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  • Location
    Mississauga, Ontario
  • Interests
    CRAA is interested in improving the fishery, better natural reproduction, fish access and all salmon and trout species! Im interested in fishing, hunting and the great outdoors!
  1. Hi all, Here is a link to a new 9 minute YouTube video showing the whole Credit River steelhead program - CRAA fish ladder, tranfer and spawning process. The video has amazing underwater video of spawning steelhead in the Credit from member Rick Matusiak. Enjoy, John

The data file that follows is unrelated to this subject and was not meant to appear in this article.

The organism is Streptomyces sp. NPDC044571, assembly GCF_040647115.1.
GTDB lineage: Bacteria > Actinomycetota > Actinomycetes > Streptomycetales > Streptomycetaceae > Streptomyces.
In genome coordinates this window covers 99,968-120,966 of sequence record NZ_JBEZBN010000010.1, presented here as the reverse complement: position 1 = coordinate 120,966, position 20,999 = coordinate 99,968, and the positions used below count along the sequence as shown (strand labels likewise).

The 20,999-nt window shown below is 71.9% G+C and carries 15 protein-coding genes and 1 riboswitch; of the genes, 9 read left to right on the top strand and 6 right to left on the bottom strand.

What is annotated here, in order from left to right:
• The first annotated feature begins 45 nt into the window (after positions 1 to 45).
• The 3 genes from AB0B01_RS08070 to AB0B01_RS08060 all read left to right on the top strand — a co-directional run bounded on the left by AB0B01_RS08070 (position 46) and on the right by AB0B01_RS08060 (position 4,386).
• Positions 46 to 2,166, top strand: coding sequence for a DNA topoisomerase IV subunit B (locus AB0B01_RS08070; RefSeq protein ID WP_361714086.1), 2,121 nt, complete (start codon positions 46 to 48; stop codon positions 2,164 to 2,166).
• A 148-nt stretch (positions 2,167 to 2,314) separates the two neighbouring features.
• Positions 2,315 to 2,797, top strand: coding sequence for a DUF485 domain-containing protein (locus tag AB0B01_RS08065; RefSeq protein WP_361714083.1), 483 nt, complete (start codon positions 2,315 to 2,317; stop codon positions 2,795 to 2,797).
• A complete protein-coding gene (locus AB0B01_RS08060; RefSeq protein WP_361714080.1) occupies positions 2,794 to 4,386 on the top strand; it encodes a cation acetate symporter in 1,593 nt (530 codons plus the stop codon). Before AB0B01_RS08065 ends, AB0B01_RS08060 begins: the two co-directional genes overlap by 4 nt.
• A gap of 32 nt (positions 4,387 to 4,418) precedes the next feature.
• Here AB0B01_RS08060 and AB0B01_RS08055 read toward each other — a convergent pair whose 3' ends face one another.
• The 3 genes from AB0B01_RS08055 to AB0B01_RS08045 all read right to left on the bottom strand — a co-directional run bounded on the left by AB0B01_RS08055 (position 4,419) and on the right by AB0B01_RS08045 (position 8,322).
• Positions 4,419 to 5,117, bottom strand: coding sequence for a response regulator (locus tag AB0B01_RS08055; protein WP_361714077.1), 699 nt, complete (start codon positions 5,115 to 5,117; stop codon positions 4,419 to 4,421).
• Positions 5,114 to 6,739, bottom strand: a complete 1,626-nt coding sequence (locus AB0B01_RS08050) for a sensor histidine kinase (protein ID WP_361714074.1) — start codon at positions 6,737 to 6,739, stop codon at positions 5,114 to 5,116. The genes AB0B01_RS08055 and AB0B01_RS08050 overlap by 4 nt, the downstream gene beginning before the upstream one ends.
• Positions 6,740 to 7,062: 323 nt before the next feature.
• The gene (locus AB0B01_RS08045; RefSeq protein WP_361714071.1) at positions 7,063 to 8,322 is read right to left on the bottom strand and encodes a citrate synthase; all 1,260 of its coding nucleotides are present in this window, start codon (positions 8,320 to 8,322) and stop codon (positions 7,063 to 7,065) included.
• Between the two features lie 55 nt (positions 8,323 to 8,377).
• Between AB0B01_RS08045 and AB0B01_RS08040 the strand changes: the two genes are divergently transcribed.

2. A good discussion. The QC I heard from MNR was 99.8% marking rate on re-checked fish...and we borrow the NY trailer. As for reproduction, as Tim noted, NYDEC has estimated 5-10 million wild chinook fry from Salmon River alone since the power company set minimum flows. But wild salmon fry are smaller, yet more abundant than stocked salmon fry. Stockers average 4-5 grams, wild fry 1-3 grams by mid-late May. Our north shore rivers are blessed with a huge moraine and few dams so most rivers east of Toronto are all wild steelhead fisheries and most have good runs of wild chinooks. A few streams are also stocked. The MNR has no handle on reproduction due to lack of money to fund crews and most summer research starts after the chinook fry have left the rivers. One of the keys is understanding chinook salmon have fewer reproductive needs than steelhead, browns and coho. Chinook fry hatch in April and leave the river in May-June of the same year (2 months from hatch). The other wild trout/salmon species spend 1-2 years in the stream and must survive two summers and two winters facing far greater perils...like last weeks insane heat wave. Lake Ontario is a changing system and wild creatures adapt with or without human interference. Our fishery relies heavily on wild Alewife, a non native specie and the lake has been impacted by many non natives that reproduce very will in the wild, like lamprey, goby and zebra muscles. Why would salmon or trout be any different? Still the clipping shows that both stocking and wild salmon are a key part of the fishery. But managing for predator/prey is vital. Having grown up fishing both Lake Ontario and Georgian Bay (Lake Huron), I have seen the salmon fishery up her start, blossom with hatchery fish, then have an explossion from wild fish with continued heavy stocking, then a massive crash. I have not seen an alewife in the belly of a salmon or trout from Gbay in almost a decade. 20 years ago I had a 26 lb salmon barely make the top 10 daily in the local derby on Gbay. In the past decade the daily top 10 runs 7 to 15 pounds. This past winter and spring have been slightly better, but nothing like Lake Ontario. And one trip of Port Credit last week in 5 hours of trolling I never marked a single pod of baitfish. Maybe you guys could send some over! What we do have to be thankful for is big fish and the highest catch rates ever seen for chinook, steelhead and amoung the best for coho and brown. John President, CRAA www.craa.on.ca